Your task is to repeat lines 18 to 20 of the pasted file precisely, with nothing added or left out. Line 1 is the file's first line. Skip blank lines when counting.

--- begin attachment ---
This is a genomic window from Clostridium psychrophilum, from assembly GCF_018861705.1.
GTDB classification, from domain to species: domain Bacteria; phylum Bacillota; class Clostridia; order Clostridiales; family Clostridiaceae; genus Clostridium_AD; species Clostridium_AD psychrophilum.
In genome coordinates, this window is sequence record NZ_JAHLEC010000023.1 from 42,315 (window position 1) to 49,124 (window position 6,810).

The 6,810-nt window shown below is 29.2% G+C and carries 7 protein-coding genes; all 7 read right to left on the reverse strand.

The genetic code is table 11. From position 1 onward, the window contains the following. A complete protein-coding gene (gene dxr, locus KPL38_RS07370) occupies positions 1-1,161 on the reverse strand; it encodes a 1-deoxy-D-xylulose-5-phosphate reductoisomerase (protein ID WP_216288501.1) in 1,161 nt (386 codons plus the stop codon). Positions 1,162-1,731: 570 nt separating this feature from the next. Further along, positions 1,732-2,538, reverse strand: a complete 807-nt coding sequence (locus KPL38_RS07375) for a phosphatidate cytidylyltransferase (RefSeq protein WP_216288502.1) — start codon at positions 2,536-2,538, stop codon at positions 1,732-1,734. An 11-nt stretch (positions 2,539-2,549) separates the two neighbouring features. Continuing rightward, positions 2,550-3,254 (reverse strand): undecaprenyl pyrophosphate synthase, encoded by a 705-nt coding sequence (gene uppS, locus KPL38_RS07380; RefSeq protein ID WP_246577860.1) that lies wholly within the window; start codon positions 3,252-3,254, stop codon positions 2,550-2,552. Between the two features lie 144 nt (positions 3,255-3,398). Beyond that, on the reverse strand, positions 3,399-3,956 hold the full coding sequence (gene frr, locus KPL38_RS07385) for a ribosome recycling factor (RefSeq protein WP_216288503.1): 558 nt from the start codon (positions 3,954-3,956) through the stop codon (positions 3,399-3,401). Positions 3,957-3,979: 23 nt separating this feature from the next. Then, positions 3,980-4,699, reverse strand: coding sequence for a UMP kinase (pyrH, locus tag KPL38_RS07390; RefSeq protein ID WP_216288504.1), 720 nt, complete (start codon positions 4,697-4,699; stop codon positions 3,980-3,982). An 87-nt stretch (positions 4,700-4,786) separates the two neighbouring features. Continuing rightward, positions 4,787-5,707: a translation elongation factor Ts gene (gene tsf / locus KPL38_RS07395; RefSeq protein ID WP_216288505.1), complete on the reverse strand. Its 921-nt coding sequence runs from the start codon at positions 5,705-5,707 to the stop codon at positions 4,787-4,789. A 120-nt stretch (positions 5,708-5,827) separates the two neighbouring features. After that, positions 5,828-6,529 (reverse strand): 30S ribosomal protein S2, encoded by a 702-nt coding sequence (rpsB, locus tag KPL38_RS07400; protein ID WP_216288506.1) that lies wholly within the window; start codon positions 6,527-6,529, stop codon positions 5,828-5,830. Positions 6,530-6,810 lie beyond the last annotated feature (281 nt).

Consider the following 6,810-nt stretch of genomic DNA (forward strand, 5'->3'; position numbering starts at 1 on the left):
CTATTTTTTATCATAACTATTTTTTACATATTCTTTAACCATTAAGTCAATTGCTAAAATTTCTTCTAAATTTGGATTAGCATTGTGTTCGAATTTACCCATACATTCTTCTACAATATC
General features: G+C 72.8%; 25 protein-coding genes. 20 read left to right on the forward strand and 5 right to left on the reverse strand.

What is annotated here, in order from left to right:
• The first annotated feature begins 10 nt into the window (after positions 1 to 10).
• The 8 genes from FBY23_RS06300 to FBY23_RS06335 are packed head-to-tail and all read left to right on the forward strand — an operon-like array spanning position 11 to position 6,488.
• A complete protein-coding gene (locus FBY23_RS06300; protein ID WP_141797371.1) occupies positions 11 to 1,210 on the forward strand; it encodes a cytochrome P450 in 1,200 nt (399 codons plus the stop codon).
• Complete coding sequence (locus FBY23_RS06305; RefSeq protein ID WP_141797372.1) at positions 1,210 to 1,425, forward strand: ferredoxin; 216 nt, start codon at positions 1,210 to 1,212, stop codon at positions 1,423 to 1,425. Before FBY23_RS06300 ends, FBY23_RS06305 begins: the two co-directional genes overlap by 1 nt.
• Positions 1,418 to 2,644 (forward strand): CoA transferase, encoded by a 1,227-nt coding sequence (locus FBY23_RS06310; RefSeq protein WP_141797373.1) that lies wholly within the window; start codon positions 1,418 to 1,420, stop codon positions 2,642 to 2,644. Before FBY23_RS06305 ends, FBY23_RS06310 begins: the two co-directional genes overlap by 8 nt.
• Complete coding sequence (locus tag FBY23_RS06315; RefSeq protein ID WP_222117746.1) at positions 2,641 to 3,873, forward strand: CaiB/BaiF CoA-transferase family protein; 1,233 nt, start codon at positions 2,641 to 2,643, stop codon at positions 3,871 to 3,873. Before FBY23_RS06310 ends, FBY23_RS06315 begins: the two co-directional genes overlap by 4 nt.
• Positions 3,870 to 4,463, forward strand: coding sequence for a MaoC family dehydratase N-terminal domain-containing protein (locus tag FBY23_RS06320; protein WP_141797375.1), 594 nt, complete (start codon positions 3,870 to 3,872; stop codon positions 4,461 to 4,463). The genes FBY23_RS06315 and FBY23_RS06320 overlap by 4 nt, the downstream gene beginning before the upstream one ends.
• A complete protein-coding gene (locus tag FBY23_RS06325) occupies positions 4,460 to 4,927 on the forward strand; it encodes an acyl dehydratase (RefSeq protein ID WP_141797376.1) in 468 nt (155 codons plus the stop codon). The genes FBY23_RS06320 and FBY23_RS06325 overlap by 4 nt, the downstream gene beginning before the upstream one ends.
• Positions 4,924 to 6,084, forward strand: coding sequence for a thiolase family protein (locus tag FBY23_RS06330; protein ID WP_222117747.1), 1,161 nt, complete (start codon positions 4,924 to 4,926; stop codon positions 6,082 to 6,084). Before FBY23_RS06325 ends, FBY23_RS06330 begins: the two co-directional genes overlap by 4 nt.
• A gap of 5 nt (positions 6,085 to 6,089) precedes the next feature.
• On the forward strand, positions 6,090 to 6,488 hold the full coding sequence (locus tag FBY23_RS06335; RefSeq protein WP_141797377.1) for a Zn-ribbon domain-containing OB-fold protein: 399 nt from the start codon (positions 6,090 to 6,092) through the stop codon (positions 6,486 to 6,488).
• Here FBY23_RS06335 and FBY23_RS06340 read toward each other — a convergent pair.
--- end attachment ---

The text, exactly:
• Positions 4,924 to 6,084, forward strand: coding sequence for a thiolase family protein (locus tag FBY23_RS06330; protein ID WP_222117747.1), 1,161 nt, complete (start codon positions 4,924 to 4,926; stop codon positions 6,082 to 6,084). Before FBY23_RS06325 ends, FBY23_RS06330 begins: the two co-directional genes overlap by 4 nt.
• A gap of 5 nt (positions 6,085 to 6,089) precedes the next feature.
• On the forward strand, positions 6,090 to 6,488 hold the full coding sequence (locus tag FBY23_RS06335; RefSeq protein WP_141797377.1) for a Zn-ribbon domain-containing OB-fold protein: 399 nt from the start codon (positions 6,090 to 6,092) through the stop codon (positions 6,486 to 6,488).